Although I am of the belief that Ole Gunnar Solskjær should not be given the Manchester United gig full time, he has done everything in his power to prove why he should be given the job permanently.
The Red Devils have rocketed up the table into fourth. While the title is still nowhere in reach, securing European football for another season did not look as likely as it does now.
They’re playing with freedom and scoring for fun. The difference in attitude and demeanour and appearance and feeling between this incarnation of the squad and Jose Mourinho’s is otherworldly despite being made up of the exact same players.
The Manchester United hierarchy could have acted hastily and given Solskjær the gig after what has been a drastic turnaround. However, they should stick to their guns and let him see out the season without any allusions as to his future beyond the 2018/19 campaign.
From Solskjær’s perspective, he would love nothing more than to coach his former club. And his best chance of convincing the board of his credentials as the man to continue to take United forward is right now.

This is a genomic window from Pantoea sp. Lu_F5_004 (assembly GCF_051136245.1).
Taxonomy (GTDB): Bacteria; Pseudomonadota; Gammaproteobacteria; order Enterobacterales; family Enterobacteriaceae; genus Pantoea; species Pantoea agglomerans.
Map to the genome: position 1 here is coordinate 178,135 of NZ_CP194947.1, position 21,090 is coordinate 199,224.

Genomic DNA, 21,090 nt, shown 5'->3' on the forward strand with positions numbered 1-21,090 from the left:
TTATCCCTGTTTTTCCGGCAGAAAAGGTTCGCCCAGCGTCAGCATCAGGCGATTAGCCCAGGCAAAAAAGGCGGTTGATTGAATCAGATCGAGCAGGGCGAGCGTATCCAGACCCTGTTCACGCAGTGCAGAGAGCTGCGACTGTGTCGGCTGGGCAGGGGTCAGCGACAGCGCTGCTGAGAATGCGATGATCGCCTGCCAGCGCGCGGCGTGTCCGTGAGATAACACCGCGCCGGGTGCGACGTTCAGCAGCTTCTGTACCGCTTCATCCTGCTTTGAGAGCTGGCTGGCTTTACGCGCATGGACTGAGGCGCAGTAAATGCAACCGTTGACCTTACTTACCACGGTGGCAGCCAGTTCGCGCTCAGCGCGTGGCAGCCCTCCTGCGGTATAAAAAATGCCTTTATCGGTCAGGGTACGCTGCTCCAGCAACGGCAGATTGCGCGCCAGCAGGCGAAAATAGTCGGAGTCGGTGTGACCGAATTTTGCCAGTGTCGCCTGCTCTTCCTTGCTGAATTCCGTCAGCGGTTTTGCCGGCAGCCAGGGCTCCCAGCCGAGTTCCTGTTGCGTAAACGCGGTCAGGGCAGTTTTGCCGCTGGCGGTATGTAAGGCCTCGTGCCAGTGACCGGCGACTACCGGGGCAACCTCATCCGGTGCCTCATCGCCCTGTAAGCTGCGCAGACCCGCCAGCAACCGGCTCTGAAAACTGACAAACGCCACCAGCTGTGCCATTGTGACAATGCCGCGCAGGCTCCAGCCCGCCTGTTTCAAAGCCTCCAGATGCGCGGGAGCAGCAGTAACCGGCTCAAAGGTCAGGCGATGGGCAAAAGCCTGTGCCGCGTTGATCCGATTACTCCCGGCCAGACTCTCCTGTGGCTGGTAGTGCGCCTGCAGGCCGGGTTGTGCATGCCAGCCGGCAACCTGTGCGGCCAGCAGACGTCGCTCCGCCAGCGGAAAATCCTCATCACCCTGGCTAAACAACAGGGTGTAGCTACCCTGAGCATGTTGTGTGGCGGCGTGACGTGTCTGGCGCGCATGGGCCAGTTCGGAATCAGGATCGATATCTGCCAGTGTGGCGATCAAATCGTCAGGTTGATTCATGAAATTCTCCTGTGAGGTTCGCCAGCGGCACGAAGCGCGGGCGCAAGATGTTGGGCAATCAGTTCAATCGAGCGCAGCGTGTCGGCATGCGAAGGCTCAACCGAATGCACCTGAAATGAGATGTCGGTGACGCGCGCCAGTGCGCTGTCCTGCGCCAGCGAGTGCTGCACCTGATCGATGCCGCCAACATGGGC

To really solidify his case and make it nigh on impossible to ignore him as a candidate, his next run of games will be telling.
The next month sees five incredibly big matches. While there are arguably winnable games against Crystal Palace and Southampton during this run, the big five sees the Red Devils, their biggest rivals and three different competitions.
United will kick things off when they take on Chelsea in the 5th round of the FA Cup. Already an intriguing tie, the game could have ramifications for Chelsea’s coaching set up as well.
A clash with Liverpool at Old Trafford precedes the Palace and Saints games before three epic contests.
The return leg of the round of 16 Champions League tie against PSG is followed by a trip to the Emirates to take on Arsenal before the month is rounded out with a home Manchester derby.
These games will be the real litmus test not only for Solskjær’s coaching credentials but for the authenticity and longevity of United’s metamorphosis.
What constitutes a pass mark from this month? Progression from the two knockout comps? A set number of points taken from the league? The number of wins? The way in which games were won or lost?
These are questions that with the benefit hindsight will be easy to answer in a month’s time. In much the same way, we will also have a clearer answer to the question ‘should Solskjær be given the job permanently?’